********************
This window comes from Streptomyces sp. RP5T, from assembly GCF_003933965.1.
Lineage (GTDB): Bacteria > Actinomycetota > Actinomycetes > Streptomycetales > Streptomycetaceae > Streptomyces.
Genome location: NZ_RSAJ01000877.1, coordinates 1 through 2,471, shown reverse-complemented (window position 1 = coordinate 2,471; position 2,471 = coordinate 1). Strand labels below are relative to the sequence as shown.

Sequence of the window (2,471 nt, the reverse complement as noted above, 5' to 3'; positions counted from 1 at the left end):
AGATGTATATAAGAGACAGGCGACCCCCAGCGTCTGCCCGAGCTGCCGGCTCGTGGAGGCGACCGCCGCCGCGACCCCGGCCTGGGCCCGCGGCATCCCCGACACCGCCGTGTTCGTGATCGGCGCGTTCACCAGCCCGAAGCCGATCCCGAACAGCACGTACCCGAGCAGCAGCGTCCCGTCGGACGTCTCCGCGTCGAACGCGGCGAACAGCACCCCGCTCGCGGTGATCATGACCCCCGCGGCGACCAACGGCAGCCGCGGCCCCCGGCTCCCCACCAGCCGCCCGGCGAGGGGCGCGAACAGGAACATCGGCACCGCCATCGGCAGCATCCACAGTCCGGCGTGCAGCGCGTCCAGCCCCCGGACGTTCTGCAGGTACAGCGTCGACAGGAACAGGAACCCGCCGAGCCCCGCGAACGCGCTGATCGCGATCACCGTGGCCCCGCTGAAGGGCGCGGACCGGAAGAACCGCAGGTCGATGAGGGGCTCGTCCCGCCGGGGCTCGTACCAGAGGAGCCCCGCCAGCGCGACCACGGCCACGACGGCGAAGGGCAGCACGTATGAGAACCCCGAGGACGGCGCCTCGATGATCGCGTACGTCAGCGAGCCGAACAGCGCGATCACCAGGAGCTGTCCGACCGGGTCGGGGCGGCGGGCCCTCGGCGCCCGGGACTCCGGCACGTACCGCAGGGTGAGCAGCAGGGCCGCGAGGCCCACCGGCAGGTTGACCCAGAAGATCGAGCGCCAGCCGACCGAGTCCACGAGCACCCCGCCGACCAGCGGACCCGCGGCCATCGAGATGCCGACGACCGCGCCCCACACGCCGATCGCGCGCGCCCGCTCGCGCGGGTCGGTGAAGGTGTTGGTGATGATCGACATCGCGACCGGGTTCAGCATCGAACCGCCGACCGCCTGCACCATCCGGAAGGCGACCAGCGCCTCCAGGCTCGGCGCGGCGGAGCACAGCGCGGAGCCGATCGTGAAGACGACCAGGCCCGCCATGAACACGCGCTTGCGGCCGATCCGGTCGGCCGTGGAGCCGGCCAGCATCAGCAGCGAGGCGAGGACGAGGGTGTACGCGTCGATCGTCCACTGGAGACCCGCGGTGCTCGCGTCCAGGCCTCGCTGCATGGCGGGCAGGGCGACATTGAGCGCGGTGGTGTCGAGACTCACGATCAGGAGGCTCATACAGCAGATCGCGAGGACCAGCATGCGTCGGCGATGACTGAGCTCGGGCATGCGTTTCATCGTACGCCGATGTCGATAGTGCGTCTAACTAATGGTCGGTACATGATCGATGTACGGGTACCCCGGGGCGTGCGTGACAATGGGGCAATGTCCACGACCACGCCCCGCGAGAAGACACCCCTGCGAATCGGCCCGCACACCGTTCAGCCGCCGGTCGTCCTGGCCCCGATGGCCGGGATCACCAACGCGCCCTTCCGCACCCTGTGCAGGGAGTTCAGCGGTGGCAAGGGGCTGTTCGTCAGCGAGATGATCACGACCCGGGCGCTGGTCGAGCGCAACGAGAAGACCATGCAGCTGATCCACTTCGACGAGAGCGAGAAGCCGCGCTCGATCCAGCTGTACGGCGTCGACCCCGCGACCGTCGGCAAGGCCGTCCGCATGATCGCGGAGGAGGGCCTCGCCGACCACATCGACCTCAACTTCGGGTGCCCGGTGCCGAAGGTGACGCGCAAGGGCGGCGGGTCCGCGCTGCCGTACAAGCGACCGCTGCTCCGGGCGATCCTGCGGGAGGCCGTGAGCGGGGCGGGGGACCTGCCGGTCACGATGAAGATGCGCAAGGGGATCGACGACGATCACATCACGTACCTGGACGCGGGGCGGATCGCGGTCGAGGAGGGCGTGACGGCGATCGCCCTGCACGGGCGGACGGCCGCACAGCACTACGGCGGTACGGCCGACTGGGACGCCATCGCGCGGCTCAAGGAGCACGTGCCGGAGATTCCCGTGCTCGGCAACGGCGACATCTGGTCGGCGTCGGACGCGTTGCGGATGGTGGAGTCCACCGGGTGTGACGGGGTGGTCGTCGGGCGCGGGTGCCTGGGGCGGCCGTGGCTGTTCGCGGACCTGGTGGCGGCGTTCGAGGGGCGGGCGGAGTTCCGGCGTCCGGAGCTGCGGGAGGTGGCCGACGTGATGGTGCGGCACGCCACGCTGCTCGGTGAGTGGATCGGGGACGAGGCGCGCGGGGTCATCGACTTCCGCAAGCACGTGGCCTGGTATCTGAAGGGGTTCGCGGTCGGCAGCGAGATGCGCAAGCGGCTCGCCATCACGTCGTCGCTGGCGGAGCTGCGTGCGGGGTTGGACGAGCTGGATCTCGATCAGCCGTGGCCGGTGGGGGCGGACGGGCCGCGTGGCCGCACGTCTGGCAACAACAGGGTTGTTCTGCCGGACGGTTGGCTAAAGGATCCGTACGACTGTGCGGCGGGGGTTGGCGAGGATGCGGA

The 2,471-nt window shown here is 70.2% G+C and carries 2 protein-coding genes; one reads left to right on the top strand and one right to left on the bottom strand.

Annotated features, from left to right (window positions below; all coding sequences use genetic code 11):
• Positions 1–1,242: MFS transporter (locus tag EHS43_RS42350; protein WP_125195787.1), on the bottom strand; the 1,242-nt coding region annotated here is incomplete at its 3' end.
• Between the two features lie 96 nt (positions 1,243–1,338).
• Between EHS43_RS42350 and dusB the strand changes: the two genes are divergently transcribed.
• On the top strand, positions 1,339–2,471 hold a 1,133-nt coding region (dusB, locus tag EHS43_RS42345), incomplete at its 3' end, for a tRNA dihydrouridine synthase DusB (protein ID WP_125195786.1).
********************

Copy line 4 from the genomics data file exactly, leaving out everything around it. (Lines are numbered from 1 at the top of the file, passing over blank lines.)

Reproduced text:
Sequence of the window (2,471 nt, the reverse complement as noted above, 5' to 3'; positions counted from 1 at the left end):